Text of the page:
By LARA JAKESAssociated Press
BAGHDAD (AP) - A car exploded outside a southern Iraqi marketplace on Wednesday, killing at least eight people and wounding 28 in the latest deadly attack in the nation's spiraling cycle of violence.
The strike in the Shiite town of Zubaidiyah brought the day's death toll to 11 before noon.
Police said the car was parked at a market in Zubaidiyah, located about 70 kilometers (45 miles) south of Baghdad. At least one child and two women were among the dead, local police and health officials said.
Resident Hussein Jassim said the bomb struck a usually placid town, leaving bodies littered on the ground and cars and trucks in flames.
"Everybody rushed to the explosion site and we saw horrible scenes that we, unlike other Iraqis, are not used to," said Jassim, a teacher who was in his house when he heard the bombing. "Nobody in the town expected this because we thought we had been spared the violence hitting the country. But it seems our turn has come at last."
"The peaceful people of this town are afraid now that more attacks are to come," Jassim said.
The 10 a.m. blast that was eerily similar to two market bombings in southern Iraq on Tuesday, a day that saw at least 40 people killed and scores more wounded in attacks across the country.
The onslaught began just ahead of a religious pilgrimage this week that could attract even more violence.
Security forces have struggled to contain a surge in attacks over the past month, which has damaged the government's shaky credibility among Iraqis and stoked fears the country could slip into chaos without the help of American troops that withdrew last December.
The spike is blamed partially on Iraq's paralyzing political crisis, which pits Prime Minister Nouri al-Maliki's Shiite-led government against rival Shiite politicians, Sunni Muslims and ethnic Kurds who complain they've been sidelined from power. Also, escalating fighting in neighboring Syria may have allowed Iraqi insurgents to grab hold of weapons in circulation as order breaks down.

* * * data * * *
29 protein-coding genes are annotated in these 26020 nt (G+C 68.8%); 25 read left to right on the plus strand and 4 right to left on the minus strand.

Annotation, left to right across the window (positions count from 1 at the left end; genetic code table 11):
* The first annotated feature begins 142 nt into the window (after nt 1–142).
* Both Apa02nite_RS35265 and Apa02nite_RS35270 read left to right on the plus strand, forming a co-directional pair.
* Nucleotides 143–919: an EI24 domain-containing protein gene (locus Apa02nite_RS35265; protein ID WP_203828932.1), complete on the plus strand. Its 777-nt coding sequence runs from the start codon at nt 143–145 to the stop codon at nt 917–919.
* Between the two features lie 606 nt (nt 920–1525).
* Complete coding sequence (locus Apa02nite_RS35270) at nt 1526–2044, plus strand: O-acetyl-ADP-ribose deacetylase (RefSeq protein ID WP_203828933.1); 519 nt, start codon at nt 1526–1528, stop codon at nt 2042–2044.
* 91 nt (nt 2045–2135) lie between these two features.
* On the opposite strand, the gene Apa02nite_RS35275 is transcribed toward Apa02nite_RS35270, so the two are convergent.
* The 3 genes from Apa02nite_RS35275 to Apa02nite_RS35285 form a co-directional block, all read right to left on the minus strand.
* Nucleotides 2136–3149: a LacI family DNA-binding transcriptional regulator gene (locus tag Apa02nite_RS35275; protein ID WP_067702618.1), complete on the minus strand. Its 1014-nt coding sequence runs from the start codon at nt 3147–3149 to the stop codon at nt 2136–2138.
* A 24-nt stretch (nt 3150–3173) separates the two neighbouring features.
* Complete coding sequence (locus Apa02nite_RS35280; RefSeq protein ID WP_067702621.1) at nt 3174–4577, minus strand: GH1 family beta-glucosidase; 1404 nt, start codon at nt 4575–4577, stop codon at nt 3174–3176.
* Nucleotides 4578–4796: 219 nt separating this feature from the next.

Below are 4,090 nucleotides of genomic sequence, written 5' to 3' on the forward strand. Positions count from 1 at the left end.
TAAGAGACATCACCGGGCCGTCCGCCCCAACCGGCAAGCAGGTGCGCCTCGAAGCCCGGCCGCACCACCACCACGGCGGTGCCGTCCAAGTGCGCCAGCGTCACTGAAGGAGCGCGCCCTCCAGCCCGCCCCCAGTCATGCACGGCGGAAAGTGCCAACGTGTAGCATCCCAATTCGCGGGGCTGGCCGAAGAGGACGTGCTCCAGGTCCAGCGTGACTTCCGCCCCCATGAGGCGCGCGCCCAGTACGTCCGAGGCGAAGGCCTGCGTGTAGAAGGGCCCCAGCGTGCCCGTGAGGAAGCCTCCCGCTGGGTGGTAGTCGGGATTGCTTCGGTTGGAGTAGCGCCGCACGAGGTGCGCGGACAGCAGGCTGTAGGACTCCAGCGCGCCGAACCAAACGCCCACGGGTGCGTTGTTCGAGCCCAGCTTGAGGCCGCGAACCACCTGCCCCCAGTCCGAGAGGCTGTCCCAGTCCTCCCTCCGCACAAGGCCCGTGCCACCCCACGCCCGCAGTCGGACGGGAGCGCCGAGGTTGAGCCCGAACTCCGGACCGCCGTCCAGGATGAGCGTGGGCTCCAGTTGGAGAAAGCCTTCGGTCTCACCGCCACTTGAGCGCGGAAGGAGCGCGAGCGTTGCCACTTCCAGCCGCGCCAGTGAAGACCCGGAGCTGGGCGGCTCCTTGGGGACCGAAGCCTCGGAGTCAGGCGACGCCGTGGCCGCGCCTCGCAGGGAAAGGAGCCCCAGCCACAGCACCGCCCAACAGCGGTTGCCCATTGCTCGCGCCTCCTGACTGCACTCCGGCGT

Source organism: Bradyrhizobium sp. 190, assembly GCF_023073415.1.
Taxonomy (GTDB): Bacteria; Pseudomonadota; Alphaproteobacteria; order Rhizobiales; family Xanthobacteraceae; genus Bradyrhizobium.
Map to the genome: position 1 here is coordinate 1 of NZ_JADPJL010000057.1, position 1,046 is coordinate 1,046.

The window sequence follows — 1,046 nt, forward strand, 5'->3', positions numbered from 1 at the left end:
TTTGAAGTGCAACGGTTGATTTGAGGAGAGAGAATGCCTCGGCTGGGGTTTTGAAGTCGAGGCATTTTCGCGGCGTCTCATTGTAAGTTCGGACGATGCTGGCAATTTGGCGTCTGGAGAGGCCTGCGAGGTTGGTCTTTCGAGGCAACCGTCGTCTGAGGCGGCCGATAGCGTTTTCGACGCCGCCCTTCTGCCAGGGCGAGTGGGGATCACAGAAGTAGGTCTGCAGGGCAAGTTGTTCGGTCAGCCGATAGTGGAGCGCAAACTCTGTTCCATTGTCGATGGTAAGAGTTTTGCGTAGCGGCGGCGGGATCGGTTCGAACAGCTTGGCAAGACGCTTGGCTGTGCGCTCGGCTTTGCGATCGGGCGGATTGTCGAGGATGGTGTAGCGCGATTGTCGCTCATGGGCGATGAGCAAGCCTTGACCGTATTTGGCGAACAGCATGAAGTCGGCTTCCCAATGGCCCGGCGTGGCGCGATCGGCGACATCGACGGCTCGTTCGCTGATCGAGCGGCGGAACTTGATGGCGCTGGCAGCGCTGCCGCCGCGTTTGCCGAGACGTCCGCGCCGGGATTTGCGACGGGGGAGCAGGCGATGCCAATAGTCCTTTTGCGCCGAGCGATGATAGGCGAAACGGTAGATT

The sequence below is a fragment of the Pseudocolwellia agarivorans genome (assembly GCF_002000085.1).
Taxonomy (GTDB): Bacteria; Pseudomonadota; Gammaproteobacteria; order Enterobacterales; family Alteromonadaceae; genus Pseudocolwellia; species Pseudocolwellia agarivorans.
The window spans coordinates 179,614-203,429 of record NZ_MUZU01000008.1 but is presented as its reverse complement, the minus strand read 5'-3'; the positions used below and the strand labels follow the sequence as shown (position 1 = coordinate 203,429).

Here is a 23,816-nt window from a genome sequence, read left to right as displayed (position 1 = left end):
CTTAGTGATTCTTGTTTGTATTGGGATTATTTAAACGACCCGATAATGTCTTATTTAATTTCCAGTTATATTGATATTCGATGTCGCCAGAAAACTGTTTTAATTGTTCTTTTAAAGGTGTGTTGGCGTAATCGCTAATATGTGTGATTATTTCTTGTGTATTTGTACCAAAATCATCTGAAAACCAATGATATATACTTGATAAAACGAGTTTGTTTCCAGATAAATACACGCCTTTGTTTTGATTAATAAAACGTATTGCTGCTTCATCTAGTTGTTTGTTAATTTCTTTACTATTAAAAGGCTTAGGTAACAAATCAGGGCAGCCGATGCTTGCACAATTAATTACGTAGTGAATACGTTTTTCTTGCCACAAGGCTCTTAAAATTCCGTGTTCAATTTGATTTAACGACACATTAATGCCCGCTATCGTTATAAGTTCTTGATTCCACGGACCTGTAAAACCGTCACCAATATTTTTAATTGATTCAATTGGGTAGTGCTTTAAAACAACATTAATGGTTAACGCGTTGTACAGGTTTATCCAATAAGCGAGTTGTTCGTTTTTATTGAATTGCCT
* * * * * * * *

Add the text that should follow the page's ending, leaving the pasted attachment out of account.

Shiite pilgrims, security forces and government officials are three prime targets of the Sunni-based insurgency that is linked to al-Qaida. Many believe the insurgency seeks to exploit ethnic and sectarian tensions in hopes of dragging the country back to the brink of civil war.
In Baghdad, a string of morning drive-by shootings targeting security forces and government officials left three more Iraqis dead. In all three attacks - which targeted two police officers and a parliament employee - gunmen used silenced pistols and fled before they could be captured.
It is unclear if the shootings were related, although the attacks unfolded over 90 minutes in Sunni and Shiite neighborhoods on opposite sides of the capital.
All officials spoke on condition of anonymity because they were not authorized to release the information.
Associated Press Writer Sameer N. Yacoub contributed to this report.
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